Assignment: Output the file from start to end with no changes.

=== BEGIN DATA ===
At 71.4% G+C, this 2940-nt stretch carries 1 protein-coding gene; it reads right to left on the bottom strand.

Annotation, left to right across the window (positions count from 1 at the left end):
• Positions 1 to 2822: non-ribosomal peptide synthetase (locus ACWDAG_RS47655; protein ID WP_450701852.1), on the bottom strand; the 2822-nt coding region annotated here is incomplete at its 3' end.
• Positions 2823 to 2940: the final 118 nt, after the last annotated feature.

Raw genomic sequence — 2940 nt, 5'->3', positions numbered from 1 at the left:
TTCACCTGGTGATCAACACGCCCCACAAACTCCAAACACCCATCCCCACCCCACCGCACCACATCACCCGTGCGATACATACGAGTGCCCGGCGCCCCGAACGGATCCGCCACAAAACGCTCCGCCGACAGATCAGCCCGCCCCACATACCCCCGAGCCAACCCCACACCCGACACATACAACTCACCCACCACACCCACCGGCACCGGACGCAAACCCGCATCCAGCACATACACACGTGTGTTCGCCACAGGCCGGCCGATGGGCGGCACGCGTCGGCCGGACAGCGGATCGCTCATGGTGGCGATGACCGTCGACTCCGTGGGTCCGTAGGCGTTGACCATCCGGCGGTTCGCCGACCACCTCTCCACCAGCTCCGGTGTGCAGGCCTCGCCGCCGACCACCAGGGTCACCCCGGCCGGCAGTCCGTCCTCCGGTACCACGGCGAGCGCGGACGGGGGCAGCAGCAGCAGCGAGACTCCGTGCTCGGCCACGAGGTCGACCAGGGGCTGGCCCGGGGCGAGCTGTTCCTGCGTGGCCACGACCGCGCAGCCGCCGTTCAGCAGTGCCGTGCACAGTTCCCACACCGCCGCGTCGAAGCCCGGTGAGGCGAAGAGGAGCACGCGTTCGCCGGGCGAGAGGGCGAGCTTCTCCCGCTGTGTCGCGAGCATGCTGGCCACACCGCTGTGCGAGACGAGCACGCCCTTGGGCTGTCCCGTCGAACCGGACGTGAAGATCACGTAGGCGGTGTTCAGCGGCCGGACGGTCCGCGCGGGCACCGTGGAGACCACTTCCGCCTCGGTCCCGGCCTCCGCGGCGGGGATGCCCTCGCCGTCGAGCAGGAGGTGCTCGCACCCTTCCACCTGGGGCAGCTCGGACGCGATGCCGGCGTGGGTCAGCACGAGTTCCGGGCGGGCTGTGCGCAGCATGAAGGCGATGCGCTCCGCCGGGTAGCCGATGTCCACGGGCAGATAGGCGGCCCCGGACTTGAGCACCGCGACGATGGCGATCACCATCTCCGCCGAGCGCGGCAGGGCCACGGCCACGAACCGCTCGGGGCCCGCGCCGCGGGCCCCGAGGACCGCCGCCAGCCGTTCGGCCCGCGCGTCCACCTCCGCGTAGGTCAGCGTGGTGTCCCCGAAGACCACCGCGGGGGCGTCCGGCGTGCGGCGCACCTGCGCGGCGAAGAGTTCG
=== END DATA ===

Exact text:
At 71.4% G+C, this 2940-nt stretch carries 1 protein-coding gene; it reads right to left on the bottom strand.

Annotation, left to right across the window (positions count from 1 at the left end):
• Positions 1 to 2822: non-ribosomal peptide synthetase (locus ACWDAG_RS47655; protein ID WP_450701852.1), on the bottom strand; the 2822-nt coding region annotated here is incomplete at its 3' end.
• Positions 2823 to 2940: the final 118 nt, after the last annotated feature.

Raw genomic sequence — 2940 nt, 5'->3', positions numbered from 1 at the left:
TTCACCTGGTGATCAACACGCCCCACAAACTCCAAACACCCATCCCCACCCCACCGCACCACATCACCCGTGCGATACATACGAGTGCCCGGCGCCCCGAACGGATCCGCCACAAAACGCTCCGCCGACAGATCAGCCCGCCCCACATACCCCCGAGCCAACCCCACACCCGACACATACAACTCACCCACCACACCCACCGGCACCGGACGCAAACCCGCATCCAGCACATACACACGTGTGTTCGCCACAGGCCGGCCGATGGGCGGCACGCGTCGGCCGGACAGCGGATCGCTCATGGTGGCGATGACCGTCGACTCCGTGGGTCCGTAGGCGTTGACCATCCGGCGGTTCGCCGACCACCTCTCCACCAGCTCCGGTGTGCAGGCCTCGCCGCCGACCACCAGGGTCACCCCGGCCGGCAGTCCGTCCTCCGGTACCACGGCGAGCGCGGACGGGGGCAGCAGCAGCAGCGAGACTCCGTGCTCGGCCACGAGGTCGACCAGGGGCTGGCCCGGGGCGAGCTGTTCCTGCGTGGCCACGACCGCGCAGCCGCCGTTCAGCAGTGCCGTGCACAGTTCCCACACCGCCGCGTCGAAGCCCGGTGAGGCGAAGAGGAGCACGCGTTCGCCGGGCGAGAGGGCGAGCTTCTCCCGCTGTGTCGCGAGCATGCTGGCCACACCGCTGTGCGAGACGAGCACGCCCTTGGGCTGTCCCGTCGAACCGGACGTGAAGATCACGTAGGCGGTGTTCAGCGGCCGGACGGTCCGCGCGGGCACCGTGGAGACCACTTCCGCCTCGGTCCCGGCCTCCGCGGCGGGGATGCCCTCGCCGTCGAGCAGGAGGTGCTCGCACCCTTCCACCTGGGGCAGCTCGGACGCGATGCCGGCGTGGGTCAGCACGAGTTCCGGGCGGGCTGTGCGCAGCATGAAGGCGATGCGCTCCGCCGGGTAGCCGATGTCCACGGGCAGATAGGCGGCCCCGGACTTGAGCACCGCGACGATGGCGATCACCATCTCCGCCGAGCGCGGCAGGGCCACGGCCACGAACCGCTCGGGGCCCGCGCCGCGGGCCCCGAGGACCGCCGCCAGCCGTTCGGCCCGCGCGTCCACCTCCGCGTAGGTCAGCGTGGTGTCCCCGAAGACCACCGCGGGGGCGTCCGGCGTGCGGCGCACCTGCGCGGCGAAGAGTTCG